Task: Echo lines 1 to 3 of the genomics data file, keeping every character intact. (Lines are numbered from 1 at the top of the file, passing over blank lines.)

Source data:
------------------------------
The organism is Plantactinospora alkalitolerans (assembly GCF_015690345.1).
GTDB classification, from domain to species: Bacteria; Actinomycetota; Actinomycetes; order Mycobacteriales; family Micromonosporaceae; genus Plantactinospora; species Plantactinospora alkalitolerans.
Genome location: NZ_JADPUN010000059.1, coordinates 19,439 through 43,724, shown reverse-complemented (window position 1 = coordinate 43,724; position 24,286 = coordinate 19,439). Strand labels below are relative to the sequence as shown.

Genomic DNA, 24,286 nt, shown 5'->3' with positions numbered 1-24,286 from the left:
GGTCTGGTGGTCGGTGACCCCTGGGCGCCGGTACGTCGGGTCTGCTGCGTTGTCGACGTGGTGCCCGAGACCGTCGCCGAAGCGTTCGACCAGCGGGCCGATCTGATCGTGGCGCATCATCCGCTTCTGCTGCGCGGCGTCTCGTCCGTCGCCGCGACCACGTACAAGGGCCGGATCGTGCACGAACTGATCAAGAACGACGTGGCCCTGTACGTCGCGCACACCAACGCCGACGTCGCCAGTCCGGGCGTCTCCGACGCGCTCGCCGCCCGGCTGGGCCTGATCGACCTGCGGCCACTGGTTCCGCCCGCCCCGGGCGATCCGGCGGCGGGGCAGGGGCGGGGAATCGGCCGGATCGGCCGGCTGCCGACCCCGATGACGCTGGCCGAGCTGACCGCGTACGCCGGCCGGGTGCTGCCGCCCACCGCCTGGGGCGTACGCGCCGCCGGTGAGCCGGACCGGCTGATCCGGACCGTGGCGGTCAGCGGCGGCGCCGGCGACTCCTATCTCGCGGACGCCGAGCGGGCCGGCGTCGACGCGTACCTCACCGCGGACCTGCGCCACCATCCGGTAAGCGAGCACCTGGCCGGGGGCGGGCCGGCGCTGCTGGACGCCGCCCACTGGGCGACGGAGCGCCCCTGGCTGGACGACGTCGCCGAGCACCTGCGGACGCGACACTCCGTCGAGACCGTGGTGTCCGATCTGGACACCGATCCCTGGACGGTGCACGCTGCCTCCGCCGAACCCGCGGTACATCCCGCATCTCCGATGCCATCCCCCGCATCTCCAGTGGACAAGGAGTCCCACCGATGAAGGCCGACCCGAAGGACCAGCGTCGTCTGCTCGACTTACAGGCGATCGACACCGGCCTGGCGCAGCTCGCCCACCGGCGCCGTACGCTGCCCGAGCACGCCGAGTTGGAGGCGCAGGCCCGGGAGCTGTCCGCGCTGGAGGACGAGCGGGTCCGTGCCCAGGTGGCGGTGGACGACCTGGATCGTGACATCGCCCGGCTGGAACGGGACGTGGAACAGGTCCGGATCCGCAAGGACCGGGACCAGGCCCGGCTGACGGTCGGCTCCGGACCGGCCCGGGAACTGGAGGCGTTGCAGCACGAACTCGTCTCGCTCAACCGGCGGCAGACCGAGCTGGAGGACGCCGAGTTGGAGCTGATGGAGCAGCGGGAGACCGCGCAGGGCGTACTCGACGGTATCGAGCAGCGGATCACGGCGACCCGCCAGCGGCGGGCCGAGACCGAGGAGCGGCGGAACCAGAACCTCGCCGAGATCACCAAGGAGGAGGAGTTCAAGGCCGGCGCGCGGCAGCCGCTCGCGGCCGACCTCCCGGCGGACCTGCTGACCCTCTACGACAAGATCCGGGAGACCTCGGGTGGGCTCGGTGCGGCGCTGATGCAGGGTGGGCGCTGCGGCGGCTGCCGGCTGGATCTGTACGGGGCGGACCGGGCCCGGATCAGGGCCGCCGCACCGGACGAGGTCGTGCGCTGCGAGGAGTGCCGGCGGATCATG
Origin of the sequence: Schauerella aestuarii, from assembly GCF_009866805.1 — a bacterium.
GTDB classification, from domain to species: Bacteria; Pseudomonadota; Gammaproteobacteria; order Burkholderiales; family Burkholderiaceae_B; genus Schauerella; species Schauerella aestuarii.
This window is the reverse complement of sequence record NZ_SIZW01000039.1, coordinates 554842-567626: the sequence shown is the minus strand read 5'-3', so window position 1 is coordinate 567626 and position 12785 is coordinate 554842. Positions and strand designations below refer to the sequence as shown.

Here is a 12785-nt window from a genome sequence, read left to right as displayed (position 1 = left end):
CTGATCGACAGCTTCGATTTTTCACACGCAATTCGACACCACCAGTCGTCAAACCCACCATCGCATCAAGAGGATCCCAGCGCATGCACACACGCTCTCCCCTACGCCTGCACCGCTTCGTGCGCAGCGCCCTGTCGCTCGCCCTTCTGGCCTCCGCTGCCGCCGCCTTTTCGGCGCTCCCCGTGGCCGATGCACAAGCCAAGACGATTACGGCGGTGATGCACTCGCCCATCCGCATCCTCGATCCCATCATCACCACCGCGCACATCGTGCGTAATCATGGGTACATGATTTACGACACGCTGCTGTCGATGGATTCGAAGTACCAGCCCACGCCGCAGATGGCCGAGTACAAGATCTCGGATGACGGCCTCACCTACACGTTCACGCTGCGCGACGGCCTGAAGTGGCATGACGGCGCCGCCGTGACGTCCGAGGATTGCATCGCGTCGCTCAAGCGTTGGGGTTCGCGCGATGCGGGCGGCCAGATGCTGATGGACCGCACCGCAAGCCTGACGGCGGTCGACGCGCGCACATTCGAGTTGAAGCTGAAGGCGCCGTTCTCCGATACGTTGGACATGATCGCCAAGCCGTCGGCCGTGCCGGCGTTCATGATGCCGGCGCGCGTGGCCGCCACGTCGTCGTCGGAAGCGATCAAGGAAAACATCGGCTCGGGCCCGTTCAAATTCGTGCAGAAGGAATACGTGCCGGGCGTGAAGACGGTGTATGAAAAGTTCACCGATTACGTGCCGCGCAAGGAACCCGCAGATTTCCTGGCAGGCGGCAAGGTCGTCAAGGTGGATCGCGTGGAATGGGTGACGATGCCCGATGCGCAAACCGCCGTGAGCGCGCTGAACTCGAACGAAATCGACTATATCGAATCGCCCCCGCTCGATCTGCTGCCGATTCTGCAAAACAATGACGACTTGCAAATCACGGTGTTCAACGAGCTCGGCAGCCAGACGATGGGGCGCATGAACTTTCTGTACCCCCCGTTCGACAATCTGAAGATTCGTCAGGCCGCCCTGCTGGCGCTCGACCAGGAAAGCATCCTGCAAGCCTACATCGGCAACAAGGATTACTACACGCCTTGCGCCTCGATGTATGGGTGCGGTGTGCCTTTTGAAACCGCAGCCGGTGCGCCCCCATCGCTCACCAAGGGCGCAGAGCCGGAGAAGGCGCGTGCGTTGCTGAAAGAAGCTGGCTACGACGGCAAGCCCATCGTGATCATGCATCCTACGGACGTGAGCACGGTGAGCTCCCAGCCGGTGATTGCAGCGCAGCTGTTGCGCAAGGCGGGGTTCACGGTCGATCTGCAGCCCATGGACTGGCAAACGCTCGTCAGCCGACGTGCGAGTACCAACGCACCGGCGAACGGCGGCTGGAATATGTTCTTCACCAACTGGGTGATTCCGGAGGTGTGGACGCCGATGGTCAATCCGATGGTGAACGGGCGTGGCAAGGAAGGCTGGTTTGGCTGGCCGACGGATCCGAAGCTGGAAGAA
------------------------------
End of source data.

The organism is Plantactinospora alkalitolerans (assembly GCF_015690345.1).
GTDB classification, from domain to species: Bacteria; Actinomycetota; Actinomycetes; order Mycobacteriales; family Micromonosporaceae; genus Plantactinospora; species Plantactinospora alkalitolerans.
Genome location: NZ_JADPUN010000059.1, coordinates 19,439 through 43,724, shown reverse-complemented (window position 1 = coordinate 43,724; position 24,286 = coordinate 19,439). Strand labels below are relative to the sequence as shown.